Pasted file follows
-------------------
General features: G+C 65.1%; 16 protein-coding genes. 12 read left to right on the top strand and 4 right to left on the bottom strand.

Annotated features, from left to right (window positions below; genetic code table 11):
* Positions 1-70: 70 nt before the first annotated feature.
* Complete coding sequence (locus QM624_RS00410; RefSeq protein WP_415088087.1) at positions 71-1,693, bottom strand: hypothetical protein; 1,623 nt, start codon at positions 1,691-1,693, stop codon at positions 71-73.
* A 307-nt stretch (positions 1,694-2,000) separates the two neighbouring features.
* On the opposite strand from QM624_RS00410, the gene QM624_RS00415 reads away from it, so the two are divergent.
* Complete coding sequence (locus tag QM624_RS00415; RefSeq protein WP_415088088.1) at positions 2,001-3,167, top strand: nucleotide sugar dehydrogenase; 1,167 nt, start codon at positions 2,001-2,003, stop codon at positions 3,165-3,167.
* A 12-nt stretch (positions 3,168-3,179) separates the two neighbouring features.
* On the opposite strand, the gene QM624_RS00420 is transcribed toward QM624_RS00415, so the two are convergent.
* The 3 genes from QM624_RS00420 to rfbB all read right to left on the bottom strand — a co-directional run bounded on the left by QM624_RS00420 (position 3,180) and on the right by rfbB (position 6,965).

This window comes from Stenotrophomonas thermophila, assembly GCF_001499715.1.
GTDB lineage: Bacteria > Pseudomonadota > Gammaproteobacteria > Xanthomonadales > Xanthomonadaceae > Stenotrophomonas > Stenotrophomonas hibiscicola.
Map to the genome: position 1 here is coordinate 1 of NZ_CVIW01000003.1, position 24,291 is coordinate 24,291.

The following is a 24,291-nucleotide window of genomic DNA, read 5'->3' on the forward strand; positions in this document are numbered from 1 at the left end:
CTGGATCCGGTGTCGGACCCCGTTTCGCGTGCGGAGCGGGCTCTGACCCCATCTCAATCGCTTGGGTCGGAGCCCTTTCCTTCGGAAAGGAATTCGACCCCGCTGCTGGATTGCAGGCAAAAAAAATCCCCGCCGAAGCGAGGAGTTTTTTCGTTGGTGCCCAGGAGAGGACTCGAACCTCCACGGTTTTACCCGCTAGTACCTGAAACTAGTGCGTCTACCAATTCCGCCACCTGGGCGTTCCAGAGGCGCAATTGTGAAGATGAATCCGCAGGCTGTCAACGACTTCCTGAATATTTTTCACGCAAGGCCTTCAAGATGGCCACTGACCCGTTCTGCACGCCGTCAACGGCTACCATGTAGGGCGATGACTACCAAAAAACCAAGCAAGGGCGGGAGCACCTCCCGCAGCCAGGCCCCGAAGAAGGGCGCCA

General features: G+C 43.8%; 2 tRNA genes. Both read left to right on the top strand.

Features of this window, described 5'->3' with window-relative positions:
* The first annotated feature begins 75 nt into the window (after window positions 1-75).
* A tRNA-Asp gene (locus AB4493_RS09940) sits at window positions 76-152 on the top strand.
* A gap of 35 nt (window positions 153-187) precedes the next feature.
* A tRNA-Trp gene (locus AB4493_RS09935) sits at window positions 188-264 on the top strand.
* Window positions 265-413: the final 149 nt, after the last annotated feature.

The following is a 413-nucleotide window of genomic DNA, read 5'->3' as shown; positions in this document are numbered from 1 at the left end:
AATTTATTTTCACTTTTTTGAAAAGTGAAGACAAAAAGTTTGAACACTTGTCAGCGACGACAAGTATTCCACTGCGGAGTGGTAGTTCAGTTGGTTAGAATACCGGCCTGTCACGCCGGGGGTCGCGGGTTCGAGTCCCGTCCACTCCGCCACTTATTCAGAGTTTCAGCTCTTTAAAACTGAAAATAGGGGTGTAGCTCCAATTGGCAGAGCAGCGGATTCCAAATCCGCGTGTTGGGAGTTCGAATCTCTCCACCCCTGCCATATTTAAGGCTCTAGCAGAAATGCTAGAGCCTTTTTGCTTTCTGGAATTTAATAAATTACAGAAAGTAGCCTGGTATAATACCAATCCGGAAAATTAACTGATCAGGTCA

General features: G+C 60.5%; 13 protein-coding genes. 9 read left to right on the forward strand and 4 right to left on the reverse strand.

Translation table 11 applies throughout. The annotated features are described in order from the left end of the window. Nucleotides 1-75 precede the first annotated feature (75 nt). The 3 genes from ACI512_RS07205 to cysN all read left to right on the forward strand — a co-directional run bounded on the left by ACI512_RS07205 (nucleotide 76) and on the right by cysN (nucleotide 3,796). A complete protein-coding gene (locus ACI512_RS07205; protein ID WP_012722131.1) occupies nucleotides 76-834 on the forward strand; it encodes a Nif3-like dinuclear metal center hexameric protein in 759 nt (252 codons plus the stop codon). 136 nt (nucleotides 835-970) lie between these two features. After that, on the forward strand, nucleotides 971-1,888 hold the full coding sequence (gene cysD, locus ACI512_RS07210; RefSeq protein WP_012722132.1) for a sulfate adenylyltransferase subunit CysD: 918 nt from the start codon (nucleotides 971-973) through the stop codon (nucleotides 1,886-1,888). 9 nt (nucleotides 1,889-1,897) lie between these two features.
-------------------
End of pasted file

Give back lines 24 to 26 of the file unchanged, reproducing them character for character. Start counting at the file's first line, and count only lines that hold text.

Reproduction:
AATTTATTTTCACTTTTTTGAAAAGTGAAGACAAAAAGTTTGAACACTTGTCAGCGACGACAAGTATTCCACTGCGGAGTGGTAGTTCAGTTGGTTAGAATACCGGCCTGTCACGCCGGGGGTCGCGGGTTCGAGTCCCGTCCACTCCGCCACTTATTCAGAGTTTCAGCTCTTTAAAACTGAAAATAGGGGTGTAGCTCCAATTGGCAGAGCAGCGGATTCCAAATCCGCGTGTTGGGAGTTCGAATCTCTCCACCCCTGCCATATTTAAGGCTCTAGCAGAAATGCTAGAGCCTTTTTGCTTTCTGGAATTTAATAAATTACAGAAAGTAGCCTGGTATAATACCAATCCGGAAAATTAACTGATCAGGTCA

General features: G+C 60.5%; 13 protein-coding genes. 9 read left to right on the forward strand and 4 right to left on the reverse strand.

Translation table 11 applies throughout. The annotated features are described in order from the left end of the window. Nucleotides 1-75 precede the first annotated feature (75 nt). The 3 genes from ACI512_RS07205 to cysN all read left to right on the forward strand — a co-directional run bounded on the left by ACI512_RS07205 (nucleotide 76) and on the right by cysN (nucleotide 3,796). A complete protein-coding gene (locus ACI512_RS07205; protein ID WP_012722131.1) occupies nucleotides 76-834 on the forward strand; it encodes a Nif3-like dinuclear metal center hexameric protein in 759 nt (252 codons plus the stop codon). 136 nt (nucleotides 835-970) lie between these two features. After that, on the forward strand, nucleotides 971-1,888 hold the full coding sequence (gene cysD, locus ACI512_RS07210; RefSeq protein WP_012722132.1) for a sulfate adenylyltransferase subunit CysD: 918 nt from the start codon (nucleotides 971-973) through the stop codon (nucleotides 1,886-1,888). 9 nt (nucleotides 1,889-1,897) lie between these two features.